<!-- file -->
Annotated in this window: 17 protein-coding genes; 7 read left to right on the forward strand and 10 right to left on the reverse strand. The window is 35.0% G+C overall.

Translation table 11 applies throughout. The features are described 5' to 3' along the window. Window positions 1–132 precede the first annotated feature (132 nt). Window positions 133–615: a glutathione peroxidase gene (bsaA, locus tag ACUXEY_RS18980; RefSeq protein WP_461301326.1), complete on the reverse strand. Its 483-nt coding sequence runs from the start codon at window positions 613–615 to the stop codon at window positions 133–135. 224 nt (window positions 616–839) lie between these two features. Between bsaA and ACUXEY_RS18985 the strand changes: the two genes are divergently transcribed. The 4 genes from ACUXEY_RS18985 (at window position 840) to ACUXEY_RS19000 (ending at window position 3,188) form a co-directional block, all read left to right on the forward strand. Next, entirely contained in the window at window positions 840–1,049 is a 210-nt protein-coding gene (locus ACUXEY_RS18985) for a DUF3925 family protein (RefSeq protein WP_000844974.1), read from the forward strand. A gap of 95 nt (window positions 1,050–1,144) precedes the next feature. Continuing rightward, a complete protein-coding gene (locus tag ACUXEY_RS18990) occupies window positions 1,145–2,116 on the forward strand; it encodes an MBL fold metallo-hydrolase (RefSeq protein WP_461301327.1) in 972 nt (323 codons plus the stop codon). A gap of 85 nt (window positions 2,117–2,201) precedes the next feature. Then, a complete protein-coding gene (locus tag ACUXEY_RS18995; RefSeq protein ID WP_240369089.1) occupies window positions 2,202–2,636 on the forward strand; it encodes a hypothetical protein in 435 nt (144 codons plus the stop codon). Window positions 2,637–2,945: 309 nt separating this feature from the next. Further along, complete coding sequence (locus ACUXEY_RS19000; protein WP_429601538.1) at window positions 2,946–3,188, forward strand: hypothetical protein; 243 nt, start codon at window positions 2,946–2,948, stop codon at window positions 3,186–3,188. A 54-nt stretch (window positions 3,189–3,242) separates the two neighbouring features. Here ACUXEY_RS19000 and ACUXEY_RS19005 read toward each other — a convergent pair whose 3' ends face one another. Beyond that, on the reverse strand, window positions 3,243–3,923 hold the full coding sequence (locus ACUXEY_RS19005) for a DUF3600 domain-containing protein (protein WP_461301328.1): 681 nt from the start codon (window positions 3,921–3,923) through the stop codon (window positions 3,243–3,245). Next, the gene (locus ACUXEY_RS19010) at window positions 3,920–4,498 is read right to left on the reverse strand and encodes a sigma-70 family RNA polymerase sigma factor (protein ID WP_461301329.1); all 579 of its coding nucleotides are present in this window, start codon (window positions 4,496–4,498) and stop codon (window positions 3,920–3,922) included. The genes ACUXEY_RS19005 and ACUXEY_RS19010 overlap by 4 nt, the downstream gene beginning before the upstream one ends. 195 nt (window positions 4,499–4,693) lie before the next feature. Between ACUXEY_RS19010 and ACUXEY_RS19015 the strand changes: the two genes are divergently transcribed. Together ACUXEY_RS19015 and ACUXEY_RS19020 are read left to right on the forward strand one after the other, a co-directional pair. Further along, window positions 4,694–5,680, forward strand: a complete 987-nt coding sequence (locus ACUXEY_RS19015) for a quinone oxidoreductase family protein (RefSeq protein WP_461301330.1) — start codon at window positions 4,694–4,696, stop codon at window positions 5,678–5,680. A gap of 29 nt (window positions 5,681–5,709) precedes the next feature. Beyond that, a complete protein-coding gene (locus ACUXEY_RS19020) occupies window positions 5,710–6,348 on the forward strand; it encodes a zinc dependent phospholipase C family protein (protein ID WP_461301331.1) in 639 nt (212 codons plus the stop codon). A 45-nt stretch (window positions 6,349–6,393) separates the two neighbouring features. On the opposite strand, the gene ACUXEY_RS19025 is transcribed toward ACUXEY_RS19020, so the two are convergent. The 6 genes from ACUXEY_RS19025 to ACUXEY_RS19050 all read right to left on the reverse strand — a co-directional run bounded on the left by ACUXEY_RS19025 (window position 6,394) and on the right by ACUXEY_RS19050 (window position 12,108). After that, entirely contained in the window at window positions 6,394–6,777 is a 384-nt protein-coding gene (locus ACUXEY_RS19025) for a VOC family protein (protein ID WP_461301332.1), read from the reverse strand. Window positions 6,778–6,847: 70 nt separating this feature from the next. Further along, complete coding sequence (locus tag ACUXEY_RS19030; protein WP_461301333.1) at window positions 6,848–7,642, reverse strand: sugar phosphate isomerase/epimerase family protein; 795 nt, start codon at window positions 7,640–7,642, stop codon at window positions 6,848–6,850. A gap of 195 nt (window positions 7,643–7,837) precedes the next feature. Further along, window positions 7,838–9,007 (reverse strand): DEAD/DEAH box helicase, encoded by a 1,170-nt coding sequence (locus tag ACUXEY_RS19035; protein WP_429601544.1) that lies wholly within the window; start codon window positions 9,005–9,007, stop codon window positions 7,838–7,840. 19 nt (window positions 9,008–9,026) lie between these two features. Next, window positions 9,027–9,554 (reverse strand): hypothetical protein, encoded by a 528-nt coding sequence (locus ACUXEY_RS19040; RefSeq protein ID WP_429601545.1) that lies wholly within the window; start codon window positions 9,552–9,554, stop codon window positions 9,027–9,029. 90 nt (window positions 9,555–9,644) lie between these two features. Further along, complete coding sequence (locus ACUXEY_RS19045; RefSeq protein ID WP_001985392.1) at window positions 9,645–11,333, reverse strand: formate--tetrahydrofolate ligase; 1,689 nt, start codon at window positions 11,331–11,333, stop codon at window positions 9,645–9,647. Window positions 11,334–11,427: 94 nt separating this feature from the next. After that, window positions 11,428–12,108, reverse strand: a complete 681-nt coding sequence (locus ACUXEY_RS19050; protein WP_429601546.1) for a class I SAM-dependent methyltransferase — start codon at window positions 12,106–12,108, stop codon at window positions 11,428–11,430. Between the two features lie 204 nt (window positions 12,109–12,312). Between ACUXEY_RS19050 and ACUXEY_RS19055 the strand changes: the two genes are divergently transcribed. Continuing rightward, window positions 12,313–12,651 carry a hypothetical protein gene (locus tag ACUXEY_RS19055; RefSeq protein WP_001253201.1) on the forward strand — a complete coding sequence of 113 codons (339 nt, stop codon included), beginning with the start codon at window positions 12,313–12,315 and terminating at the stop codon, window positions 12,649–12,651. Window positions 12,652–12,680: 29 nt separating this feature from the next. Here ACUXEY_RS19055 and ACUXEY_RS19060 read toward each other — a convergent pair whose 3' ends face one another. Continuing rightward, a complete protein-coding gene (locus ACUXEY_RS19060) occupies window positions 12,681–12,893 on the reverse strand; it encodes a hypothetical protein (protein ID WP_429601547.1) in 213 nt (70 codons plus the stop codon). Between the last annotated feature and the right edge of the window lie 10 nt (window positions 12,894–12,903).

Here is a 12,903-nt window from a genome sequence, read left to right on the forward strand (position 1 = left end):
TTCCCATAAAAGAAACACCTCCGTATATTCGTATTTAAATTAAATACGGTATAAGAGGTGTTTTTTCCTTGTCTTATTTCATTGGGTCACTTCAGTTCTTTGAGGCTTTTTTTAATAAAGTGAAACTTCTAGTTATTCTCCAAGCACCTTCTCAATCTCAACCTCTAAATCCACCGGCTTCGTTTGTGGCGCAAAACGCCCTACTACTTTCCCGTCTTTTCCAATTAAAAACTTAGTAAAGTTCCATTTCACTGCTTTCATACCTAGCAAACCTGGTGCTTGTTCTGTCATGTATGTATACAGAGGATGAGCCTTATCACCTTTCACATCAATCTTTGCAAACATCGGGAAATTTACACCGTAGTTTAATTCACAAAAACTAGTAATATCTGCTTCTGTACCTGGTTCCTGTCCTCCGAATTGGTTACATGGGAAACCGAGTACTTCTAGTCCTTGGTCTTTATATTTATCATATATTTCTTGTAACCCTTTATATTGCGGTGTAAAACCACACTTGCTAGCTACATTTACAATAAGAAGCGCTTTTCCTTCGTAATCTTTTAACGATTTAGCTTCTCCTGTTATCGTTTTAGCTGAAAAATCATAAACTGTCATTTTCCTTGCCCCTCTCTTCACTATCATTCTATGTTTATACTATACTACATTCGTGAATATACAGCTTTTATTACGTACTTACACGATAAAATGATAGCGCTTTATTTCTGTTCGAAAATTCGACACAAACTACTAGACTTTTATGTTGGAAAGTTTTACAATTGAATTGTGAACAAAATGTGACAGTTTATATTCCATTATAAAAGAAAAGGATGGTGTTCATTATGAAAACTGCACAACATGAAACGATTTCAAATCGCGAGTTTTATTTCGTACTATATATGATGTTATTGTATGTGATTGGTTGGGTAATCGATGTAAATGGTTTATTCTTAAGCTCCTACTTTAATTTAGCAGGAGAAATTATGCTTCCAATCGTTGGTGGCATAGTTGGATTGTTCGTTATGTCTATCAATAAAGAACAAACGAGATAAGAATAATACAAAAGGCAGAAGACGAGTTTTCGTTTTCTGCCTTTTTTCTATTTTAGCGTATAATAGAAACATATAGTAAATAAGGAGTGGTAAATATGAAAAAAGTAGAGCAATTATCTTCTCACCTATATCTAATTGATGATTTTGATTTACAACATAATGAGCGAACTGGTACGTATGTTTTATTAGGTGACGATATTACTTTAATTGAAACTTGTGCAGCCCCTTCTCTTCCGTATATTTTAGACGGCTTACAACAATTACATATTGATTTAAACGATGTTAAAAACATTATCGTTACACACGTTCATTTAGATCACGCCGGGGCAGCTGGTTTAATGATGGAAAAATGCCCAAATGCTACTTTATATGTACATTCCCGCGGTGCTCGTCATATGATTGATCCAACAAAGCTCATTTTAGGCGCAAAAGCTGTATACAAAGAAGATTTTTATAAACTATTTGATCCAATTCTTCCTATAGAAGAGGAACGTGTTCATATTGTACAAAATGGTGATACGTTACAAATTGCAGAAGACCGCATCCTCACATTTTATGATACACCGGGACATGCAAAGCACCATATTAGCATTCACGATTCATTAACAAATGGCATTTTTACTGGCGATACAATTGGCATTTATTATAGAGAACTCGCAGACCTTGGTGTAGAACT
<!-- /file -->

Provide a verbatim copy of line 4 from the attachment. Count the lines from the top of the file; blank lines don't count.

TTCCCATAAAAGAAACACCTCCGTATATTCGTATTTAAATTAAATACGGTATAAGAGGTGTTTTTTCCTTGTCTTATTTCATTGGGTCACTTCAGTTCTTTGAGGCTTTTTTTAATAAAGTGAAACTTCTAGTTATTCTCCAAGCACCTTCTCAATCTCAACCTCTAAATCCACCGGCTTCGTTTGTGGCGCAAAACGCCCTACTACTTTCCCGTCTTTTCCAATTAAAAACTTAGTAAAGTTCCATTTCACTGCTTTCATACCTAGCAAACCTGGTGCTTGTTCTGTCATGTATGTATACAGAGGATGAGCCTTATCACCTTTCACATCAATCTTTGCAAACATCGGGAAATTTACACCGTAGTTTAATTCACAAAAACTAGTAATATCTGCTTCTGTACCTGGTTCCTGTCCTCCGAATTGGTTACATGGGAAACCGAGTACTTCTAGTCCTTGGTCTTTATATTTATCATATATTTCTTGTAACCCTTTATATTGCGGTGTAAAACCACACTTGCTAGCTACATTTACAATAAGAAGCGCTTTTCCTTCGTAATCTTTTAACGATTTAGCTTCTCCTGTTATCGTTTTAGCTGAAAAATCATAAACTGTCATTTTCCTTGCCCCTCTCTTCACTATCATTCTATGTTTATACTATACTACATTCGTGAATATACAGCTTTTATTACGTACTTACACGATAAAATGATAGCGCTTTATTTCTGTTCGAAAATTCGACACAAACTACTAGACTTTTATGTTGGAAAGTTTTACAATTGAATTGTGAACAAAATGTGACAGTTTATATTCCATTATAAAAGAAAAGGATGGTGTTCATTATGAAAACTGCACAACATGAAACGATTTCAAATCGCGAGTTTTATTTCGTACTATATATGATGTTATTGTATGTGATTGGTTGGGTAATCGATGTAAATGGTTTATTCTTAAGCTCCTACTTTAATTTAGCAGGAGAAATTATGCTTCCAATCGTTGGTGGCATAGTTGGATTGTTCGTTATGTCTATCAATAAAGAACAAACGAGATAAGAATAATACAAAAGGCAGAAGACGAGTTTTCGTTTTCTGCCTTTTTTCTATTTTAGCGTATAATAGAAACATATAGTAAATAAGGAGTGGTAAATATGAAAAAAGTAGAGCAATTATCTTCTCACCTATATCTAATTGATGATTTTGATTTACAACATAATGAGCGAACTGGTACGTATGTTTTATTAGGTGACGATATTACTTTAATTGAAACTTGTGCAGCCCCTTCTCTTCCGTATATTTTAGACGGCTTACAACAATTACATATTGATTTAAACGATGTTAAAAACATTATCGTTACACACGTTCATTTAGATCACGCCGGGGCAGCTGGTTTAATGATGGAAAAATGCCCAAATGCTACTTTATATGTACATTCCCGCGGTGCTCGTCATATGATTGATCCAACAAAGCTCATTTTAGGCGCAAAAGCTGTATACAAAGAAGATTTTTATAAACTATTTGATCCAATTCTTCCTATAGAAGAGGAACGTGTTCATATTGTACAAAATGGTGATACGTTACAAATTGCAGAAGACCGCATCCTCACATTTTATGATACACCGGGACATGCAAAGCACCATATTAGCATTCACGATTCATTAACAAATGGCATTTTTACTGGCGATACAATTGGCATTTATTATAGAGAACTCGCAGACCTTGGTGTAGAACT